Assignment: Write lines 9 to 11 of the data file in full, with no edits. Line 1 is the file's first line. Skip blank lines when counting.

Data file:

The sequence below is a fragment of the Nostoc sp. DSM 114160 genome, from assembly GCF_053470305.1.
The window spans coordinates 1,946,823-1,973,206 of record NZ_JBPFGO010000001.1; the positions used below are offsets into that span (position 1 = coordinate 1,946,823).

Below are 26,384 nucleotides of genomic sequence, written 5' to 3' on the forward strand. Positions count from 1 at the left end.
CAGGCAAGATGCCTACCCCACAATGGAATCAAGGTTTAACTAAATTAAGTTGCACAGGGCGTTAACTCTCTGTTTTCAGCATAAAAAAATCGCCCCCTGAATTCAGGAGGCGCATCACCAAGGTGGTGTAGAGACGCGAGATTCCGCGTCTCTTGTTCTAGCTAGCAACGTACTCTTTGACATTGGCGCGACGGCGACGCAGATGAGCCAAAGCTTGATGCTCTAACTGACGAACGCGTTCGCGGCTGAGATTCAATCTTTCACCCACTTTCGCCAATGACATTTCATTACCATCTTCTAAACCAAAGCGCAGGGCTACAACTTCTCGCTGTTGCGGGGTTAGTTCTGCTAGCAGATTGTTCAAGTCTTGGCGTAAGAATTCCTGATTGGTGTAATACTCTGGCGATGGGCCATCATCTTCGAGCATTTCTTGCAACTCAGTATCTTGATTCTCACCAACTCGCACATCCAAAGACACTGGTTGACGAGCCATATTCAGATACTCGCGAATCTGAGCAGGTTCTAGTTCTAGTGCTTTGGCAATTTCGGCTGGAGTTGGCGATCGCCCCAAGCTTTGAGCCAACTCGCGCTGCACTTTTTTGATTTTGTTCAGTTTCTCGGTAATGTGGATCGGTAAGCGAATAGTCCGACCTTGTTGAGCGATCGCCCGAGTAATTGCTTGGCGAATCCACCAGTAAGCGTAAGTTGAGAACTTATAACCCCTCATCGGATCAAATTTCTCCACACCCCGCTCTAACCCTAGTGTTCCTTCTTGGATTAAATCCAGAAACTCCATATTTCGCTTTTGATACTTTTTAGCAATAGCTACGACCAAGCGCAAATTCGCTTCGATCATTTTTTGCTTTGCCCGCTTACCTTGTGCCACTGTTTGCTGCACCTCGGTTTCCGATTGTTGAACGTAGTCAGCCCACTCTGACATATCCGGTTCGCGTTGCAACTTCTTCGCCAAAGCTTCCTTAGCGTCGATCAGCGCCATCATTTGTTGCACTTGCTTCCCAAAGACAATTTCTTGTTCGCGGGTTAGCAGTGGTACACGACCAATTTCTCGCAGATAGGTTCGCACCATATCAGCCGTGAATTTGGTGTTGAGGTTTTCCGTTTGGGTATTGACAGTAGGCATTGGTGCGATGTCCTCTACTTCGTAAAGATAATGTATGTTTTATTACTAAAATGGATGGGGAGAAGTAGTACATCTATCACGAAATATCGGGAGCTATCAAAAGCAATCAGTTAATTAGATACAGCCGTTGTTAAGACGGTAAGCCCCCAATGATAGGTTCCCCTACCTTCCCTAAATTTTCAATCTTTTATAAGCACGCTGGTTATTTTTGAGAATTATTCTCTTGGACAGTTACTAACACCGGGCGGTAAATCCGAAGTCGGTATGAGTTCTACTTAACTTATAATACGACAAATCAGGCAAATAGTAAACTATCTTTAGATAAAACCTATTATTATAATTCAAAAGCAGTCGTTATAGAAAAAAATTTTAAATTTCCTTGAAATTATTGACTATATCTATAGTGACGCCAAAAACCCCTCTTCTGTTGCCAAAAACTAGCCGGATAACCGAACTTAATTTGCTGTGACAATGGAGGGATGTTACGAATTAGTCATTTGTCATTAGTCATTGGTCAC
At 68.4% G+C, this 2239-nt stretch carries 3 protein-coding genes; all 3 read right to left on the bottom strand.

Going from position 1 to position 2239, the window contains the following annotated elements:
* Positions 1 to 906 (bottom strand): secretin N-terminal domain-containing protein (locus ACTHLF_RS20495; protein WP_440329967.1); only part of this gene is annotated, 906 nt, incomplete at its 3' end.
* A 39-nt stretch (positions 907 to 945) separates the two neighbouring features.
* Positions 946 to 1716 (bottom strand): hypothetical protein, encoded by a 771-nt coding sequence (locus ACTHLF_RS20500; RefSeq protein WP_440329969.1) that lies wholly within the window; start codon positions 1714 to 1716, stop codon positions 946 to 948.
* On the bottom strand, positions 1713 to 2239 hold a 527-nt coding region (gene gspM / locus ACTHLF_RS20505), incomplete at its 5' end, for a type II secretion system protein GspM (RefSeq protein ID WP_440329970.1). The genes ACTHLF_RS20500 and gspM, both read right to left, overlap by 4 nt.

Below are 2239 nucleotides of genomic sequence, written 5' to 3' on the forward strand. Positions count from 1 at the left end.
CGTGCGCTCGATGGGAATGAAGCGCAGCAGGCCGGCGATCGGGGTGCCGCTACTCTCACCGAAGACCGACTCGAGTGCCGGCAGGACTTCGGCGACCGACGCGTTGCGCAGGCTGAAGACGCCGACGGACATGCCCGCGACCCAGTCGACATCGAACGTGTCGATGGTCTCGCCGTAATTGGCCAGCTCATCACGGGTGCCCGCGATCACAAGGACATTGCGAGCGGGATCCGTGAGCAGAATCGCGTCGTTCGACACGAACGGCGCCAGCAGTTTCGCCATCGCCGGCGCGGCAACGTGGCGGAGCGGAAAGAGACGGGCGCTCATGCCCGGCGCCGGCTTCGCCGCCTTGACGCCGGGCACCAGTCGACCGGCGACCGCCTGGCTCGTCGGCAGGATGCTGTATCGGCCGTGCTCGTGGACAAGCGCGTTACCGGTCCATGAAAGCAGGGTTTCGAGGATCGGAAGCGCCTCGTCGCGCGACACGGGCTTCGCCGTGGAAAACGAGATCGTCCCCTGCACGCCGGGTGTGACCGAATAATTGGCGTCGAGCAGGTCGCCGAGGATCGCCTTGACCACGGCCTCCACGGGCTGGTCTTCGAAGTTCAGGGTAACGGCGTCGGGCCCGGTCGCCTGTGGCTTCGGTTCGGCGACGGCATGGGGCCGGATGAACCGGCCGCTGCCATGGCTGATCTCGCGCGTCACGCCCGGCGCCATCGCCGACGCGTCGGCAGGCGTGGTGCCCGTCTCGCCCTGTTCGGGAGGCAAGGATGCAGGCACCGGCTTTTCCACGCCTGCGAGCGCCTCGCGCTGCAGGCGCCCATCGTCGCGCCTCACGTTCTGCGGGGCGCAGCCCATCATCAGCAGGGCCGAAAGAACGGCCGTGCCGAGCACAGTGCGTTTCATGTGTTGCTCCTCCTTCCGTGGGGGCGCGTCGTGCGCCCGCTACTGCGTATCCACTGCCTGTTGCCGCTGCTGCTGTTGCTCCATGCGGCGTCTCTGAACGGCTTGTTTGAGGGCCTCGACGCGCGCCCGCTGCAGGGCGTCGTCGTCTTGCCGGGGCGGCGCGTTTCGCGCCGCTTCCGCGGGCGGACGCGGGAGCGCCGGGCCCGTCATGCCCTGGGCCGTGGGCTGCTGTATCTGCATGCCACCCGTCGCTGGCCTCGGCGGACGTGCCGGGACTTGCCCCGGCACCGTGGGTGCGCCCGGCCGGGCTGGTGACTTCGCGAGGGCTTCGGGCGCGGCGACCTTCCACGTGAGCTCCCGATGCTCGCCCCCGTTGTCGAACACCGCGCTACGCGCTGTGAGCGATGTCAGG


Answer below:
* Positions 946 to 1716 (bottom strand): hypothetical protein, encoded by a 771-nt coding sequence (locus ACTHLF_RS20500; RefSeq protein WP_440329969.1) that lies wholly within the window; start codon positions 1714 to 1716, stop codon positions 946 to 948.
* On the bottom strand, positions 1713 to 2239 hold a 527-nt coding region (gene gspM / locus ACTHLF_RS20505), incomplete at its 5' end, for a type II secretion system protein GspM (RefSeq protein ID WP_440329970.1). The genes ACTHLF_RS20500 and gspM, both read right to left, overlap by 4 nt.

Below are 2239 nucleotides of genomic sequence, written 5' to 3' on the forward strand. Positions count from 1 at the left end.